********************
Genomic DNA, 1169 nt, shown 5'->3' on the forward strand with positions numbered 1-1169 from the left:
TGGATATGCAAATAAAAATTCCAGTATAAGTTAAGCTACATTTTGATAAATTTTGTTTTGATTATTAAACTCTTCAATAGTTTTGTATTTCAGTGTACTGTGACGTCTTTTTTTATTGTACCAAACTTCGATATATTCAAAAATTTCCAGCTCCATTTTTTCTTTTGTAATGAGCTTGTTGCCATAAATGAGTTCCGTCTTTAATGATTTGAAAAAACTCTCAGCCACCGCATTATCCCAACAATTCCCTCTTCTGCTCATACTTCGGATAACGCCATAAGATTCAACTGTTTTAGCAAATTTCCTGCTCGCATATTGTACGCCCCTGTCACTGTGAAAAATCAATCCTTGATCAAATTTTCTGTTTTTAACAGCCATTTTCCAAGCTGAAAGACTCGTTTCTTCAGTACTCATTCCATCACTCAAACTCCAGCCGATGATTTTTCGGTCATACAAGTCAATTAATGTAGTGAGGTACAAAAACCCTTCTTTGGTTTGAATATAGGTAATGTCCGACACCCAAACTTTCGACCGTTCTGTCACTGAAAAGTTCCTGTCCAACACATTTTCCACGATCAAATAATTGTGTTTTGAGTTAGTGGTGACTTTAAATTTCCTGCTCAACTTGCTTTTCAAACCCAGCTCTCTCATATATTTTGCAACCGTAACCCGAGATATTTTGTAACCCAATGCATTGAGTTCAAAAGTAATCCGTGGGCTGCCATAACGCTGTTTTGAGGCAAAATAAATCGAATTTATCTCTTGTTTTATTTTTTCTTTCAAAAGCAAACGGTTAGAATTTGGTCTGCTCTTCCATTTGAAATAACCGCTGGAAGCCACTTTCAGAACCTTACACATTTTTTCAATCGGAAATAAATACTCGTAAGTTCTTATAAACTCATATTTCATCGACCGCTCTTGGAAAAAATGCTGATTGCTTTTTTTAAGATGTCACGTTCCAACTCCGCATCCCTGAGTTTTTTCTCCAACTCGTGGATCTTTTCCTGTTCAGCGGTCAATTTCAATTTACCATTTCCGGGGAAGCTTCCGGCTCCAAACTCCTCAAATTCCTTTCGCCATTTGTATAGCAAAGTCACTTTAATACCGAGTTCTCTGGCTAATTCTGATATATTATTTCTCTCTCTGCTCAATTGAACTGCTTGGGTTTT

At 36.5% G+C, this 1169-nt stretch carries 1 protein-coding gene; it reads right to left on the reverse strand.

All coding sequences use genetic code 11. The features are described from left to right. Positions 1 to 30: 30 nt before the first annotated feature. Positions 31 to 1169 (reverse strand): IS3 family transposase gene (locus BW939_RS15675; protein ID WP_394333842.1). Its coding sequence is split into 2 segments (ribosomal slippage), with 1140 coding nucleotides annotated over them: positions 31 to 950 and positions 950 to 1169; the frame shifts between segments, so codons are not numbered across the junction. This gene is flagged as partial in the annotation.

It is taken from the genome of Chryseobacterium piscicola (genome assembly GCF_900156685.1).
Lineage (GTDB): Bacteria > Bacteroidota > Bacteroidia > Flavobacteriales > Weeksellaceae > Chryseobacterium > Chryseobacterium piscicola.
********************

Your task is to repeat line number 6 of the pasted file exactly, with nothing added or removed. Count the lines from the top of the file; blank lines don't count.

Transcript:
Lineage (GTDB): Bacteria > Bacteroidota > Bacteroidia > Flavobacteriales > Weeksellaceae > Chryseobacterium > Chryseobacterium piscicola.